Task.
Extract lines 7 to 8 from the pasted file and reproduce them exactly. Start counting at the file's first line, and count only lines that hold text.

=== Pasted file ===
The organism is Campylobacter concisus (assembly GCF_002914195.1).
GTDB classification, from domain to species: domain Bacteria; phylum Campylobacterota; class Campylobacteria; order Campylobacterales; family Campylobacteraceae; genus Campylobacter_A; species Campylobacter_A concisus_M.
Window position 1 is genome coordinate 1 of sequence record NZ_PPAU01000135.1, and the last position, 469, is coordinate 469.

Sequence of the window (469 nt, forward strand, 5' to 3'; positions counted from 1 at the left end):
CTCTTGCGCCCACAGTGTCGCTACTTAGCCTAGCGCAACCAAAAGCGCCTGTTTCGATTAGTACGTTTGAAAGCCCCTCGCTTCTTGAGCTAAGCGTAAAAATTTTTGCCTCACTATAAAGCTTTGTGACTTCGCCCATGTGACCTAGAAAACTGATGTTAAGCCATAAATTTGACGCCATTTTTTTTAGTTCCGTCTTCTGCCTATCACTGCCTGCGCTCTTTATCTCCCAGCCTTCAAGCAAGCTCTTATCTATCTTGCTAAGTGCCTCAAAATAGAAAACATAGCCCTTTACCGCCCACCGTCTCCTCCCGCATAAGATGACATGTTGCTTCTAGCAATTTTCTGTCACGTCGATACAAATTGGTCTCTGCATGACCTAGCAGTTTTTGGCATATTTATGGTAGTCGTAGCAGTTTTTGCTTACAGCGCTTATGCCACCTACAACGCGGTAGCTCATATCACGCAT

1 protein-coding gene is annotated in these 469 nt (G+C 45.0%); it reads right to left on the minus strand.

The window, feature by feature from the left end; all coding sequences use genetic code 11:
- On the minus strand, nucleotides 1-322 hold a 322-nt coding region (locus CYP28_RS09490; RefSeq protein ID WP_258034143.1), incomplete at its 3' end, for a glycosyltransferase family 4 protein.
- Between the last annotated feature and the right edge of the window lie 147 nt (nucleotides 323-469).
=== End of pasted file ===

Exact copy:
The window, feature by feature from the left end; all coding sequences use genetic code 11:
- On the minus strand, nucleotides 1-322 hold a 322-nt coding region (locus CYP28_RS09490; RefSeq protein ID WP_258034143.1), incomplete at its 3' end, for a glycosyltransferase family 4 protein.